Home Judicial Performance Evaluations 2004 Full List Judge Martinez

Second Judicial District - District Judge


Reports:
2004 Retention Survey Report
There is a more recent evaluation available for this judge. You can access the evaluation here.

Honorable Michael A. Martinez

Retention year: 2004
Recommendation: Retain

The Second Judicial District Commission on Judicial Performance unanimously recommends that Judge Michael A. Martinez BE RETAINED, with one abstention.

Judge Martinez was appointed to the Denver District Court bench on September 15, 2000. Prior to his appointment, Judge Martinez was a Magistrate Judge in District and County Court from 1994 to 2000, hearing criminal, domestic, juvenile and civil cases. In preceding years, he was in private practice as a trial lawyer focusing on medical malpractice and insurance defense issues, as well as covering many other areas of civil, domestic and criminal law. Judge Martinez received his undergraduate degree from the University of Colorado and his law degree from the University of Denver. Judge Martinez presently hears criminal cases and expects to remain assigned to a criminal division for the next two to three years. His previous judicial assignments have included all of the divisions of the court: civil, domestic, and criminal.

Judge Martinez believes the area of domestic relations to be the most challenging due to its large impact on the public, and believes it to be the most rewarding because of the opportunity to help people. He makes an effort to value and respect every person who comes to his courtroom. Judge Martinez has been a long-time instructor with the National Institute of Trial Advocacy. He believes that professional and community services are an important part of his role as a judicial officer and a leader in the community.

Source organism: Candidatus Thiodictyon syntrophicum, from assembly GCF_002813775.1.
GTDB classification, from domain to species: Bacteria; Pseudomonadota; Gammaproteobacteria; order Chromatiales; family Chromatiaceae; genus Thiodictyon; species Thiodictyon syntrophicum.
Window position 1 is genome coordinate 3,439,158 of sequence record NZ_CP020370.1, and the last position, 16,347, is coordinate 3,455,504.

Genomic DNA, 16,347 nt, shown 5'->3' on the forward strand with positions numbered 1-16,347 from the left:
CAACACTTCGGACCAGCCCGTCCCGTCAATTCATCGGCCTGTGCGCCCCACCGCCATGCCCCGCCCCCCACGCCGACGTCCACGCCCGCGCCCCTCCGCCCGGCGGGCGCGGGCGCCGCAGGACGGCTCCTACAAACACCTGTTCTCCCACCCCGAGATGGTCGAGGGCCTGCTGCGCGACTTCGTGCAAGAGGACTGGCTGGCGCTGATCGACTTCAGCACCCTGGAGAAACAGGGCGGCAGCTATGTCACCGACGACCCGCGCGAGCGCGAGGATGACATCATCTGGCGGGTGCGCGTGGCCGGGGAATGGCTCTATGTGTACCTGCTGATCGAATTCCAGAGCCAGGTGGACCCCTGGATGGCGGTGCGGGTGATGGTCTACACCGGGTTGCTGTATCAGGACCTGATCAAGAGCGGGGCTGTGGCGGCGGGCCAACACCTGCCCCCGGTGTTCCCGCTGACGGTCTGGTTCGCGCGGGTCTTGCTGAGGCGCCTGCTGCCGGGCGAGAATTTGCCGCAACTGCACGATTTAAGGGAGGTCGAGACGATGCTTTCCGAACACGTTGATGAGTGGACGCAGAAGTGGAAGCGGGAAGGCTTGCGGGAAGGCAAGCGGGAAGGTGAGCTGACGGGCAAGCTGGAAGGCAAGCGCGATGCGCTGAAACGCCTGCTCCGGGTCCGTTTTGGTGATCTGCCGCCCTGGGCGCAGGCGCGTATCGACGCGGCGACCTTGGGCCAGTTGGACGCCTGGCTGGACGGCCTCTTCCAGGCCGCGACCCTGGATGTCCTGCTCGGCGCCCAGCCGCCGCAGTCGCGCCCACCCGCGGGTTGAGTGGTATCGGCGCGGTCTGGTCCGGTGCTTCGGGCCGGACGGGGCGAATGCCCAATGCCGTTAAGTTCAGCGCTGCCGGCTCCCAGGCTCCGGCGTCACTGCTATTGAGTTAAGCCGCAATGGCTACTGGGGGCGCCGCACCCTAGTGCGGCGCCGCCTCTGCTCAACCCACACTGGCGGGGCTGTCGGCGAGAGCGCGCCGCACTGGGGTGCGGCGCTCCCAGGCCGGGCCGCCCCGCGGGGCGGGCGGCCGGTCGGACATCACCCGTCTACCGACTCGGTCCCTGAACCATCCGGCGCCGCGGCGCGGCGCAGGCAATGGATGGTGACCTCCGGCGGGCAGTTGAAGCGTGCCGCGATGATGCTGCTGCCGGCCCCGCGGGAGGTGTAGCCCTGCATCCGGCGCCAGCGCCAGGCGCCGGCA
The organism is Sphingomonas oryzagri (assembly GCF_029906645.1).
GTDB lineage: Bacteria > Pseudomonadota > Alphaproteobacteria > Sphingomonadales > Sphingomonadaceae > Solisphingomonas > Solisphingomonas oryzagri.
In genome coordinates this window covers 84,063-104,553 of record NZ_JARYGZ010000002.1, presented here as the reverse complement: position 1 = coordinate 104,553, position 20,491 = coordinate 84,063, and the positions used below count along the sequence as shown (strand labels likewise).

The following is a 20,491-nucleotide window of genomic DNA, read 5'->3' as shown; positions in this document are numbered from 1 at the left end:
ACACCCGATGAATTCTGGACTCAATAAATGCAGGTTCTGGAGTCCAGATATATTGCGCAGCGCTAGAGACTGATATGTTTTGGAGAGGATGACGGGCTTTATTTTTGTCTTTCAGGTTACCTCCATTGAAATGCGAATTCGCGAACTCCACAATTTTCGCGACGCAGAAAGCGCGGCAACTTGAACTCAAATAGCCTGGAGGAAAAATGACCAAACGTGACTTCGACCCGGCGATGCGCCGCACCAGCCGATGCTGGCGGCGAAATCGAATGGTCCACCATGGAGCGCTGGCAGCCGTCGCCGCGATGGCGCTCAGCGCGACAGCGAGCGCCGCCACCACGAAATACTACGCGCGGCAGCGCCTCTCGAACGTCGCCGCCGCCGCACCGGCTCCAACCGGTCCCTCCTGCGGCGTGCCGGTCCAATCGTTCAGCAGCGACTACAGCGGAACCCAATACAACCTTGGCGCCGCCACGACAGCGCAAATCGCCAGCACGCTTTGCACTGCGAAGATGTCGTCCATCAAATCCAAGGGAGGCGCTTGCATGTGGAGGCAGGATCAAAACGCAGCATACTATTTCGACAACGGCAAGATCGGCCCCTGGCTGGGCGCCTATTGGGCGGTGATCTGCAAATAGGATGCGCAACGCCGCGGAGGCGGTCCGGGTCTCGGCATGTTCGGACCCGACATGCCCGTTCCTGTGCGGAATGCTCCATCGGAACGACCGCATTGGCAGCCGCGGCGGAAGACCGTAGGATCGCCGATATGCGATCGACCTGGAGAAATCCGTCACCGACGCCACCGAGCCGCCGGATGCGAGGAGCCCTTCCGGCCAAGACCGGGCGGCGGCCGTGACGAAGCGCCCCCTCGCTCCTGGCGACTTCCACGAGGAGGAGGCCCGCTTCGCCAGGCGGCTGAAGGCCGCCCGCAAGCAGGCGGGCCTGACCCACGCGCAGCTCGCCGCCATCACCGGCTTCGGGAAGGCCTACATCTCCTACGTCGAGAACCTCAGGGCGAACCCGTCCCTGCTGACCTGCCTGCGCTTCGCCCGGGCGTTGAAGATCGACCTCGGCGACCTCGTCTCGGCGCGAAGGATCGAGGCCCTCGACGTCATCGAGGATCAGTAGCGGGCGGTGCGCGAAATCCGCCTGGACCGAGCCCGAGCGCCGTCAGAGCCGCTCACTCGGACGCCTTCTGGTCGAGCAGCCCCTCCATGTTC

The Commission reviewed evaluations of Judge Martinez received from respondents to a professionally conducted survey of both attorneys and non-attorneys who have been in his courtroom. The Commission considered statistical responses as well as written comments dealing with courtesy, impartiality, communications skills, judicial temperament, diligence, application of the law, and retention. Further, the Commission conducted a personal interview with Judge Martinez. The Commission was impressed with the way Judge Martinez has integrated himself in the system as a new judge and with the strength of the ratings he received as a newly appointed judge.

Judge Martinez received high ratings in all categories from both attorneys and non-attorneys responding to the survey, with particularly high marks in the area of communication. There were consistently positive remarks among all respondents regarding Judge Martinez's professionalism, courtesy, and willingness to provide explanations. Of the attorneys responding to the questionnaire, 94% recommended that Judge Martinez be retained, and 6% recommended that he not be retained. Of the non-attorneys responding to the questionnaire, 87% recommended retention, and 13% recommended that he not be retained.